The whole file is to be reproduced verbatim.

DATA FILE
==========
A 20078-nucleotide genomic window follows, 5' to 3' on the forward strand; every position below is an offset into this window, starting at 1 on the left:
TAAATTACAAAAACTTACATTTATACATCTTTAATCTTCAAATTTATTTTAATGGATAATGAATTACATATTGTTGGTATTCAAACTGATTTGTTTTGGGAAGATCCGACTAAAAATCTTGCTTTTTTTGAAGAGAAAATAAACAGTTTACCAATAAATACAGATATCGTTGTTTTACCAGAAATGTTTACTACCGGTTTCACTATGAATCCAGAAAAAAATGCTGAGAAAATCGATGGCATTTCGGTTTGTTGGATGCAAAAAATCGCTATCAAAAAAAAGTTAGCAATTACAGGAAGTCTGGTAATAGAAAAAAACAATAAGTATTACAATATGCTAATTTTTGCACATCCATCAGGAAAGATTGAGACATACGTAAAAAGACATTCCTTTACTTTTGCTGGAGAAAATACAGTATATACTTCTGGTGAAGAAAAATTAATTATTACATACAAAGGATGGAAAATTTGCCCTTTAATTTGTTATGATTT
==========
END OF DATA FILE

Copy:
A 20078-nucleotide genomic window follows, 5' to 3' on the forward strand; every position below is an offset into this window, starting at 1 on the left:
TAAATTACAAAAACTTACATTTATACATCTTTAATCTTCAAATTTATTTTAATGGATAATGAATTACATATTGTTGGTATTCAAACTGATTTGTTTTGGGAAGATCCGACTAAAAATCTTGCTTTTTTTGAAGAGAAAATAAACAGTTTACCAATAAATACAGATATCGTTGTTTTACCAGAAATGTTTACTACCGGTTTCACTATGAATCCAGAAAAAAATGCTGAGAAAATCGATGGCATTTCGGTTTGTTGGATGCAAAAAATCGCTATCAAAAAAAAGTTAGCAATTACAGGAAGTCTGGTAATAGAAAAAAACAATAAGTATTACAATATGCTAATTTTTGCACATCCATCAGGAAAGATTGAGACATACGTAAAAAGACATTCCTTTACTTTTGCTGGAGAAAATACAGTATATACTTCTGGTGAAGAAAAATTAATTATTACATACAAAGGATGGAAAATTTGCCCTTTAATTTGTTATGATTT